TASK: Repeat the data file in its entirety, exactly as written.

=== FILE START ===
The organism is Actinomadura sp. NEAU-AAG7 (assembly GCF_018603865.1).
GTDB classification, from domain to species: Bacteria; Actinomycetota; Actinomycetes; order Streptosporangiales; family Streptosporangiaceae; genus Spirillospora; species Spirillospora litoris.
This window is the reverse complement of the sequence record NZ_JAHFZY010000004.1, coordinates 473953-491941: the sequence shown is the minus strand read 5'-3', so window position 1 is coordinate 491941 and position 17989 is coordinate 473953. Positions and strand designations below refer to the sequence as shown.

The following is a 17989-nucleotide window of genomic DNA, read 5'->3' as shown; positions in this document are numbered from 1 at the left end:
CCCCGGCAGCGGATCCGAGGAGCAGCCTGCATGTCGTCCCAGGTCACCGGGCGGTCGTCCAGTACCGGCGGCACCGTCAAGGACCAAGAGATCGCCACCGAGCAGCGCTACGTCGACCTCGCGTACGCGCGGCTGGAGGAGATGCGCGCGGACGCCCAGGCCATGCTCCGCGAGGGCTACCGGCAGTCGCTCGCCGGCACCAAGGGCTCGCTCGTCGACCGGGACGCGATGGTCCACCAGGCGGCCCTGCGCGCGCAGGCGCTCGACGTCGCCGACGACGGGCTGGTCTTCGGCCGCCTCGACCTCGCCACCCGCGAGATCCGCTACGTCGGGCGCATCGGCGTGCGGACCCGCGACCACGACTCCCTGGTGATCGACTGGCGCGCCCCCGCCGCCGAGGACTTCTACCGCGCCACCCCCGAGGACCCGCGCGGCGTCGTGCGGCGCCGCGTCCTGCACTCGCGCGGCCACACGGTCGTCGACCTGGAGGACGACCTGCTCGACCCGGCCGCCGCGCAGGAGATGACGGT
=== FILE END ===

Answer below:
The organism is Actinomadura sp. NEAU-AAG7 (assembly GCF_018603865.1).
GTDB classification, from domain to species: Bacteria; Actinomycetota; Actinomycetes; order Streptosporangiales; family Streptosporangiaceae; genus Spirillospora; species Spirillospora litoris.
This window is the reverse complement of the sequence record NZ_JAHFZY010000004.1, coordinates 473953-491941: the sequence shown is the minus strand read 5'-3', so window position 1 is coordinate 491941 and position 17989 is coordinate 473953. Positions and strand designations below refer to the sequence as shown.

The following is a 17989-nucleotide window of genomic DNA, read 5'->3' as shown; positions in this document are numbered from 1 at the left end:
CCCCGGCAGCGGATCCGAGGAGCAGCCTGCATGTCGTCCCAGGTCACCGGGCGGTCGTCCAGTACCGGCGGCACCGTCAAGGACCAAGAGATCGCCACCGAGCAGCGCTACGTCGACCTCGCGTACGCGCGGCTGGAGGAGATGCGCGCGGACGCCCAGGCCATGCTCCGCGAGGGCTACCGGCAGTCGCTCGCCGGCACCAAGGGCTCGCTCGTCGACCGGGACGCGATGGTCCACCAGGCGGCCCTGCGCGCGCAGGCGCTCGACGTCGCCGACGACGGGCTGGTCTTCGGCCGCCTCGACCTCGCCACCCGCGAGATCCGCTACGTCGGGCGCATCGGCGTGCGGACCCGCGACCACGACTCCCTGGTGATCGACTGGCGCGCCCCCGCCGCCGAGGACTTCTACCGCGCCACCCCCGAGGACCCGCGCGGCGTCGTGCGGCGCCGCGTCCTGCACTCGCGCGGCCACACGGTCGTCGACCTGGAGGACGACCTGCTCGACCCGGCCGCCGCGCAGGAGATGACGGT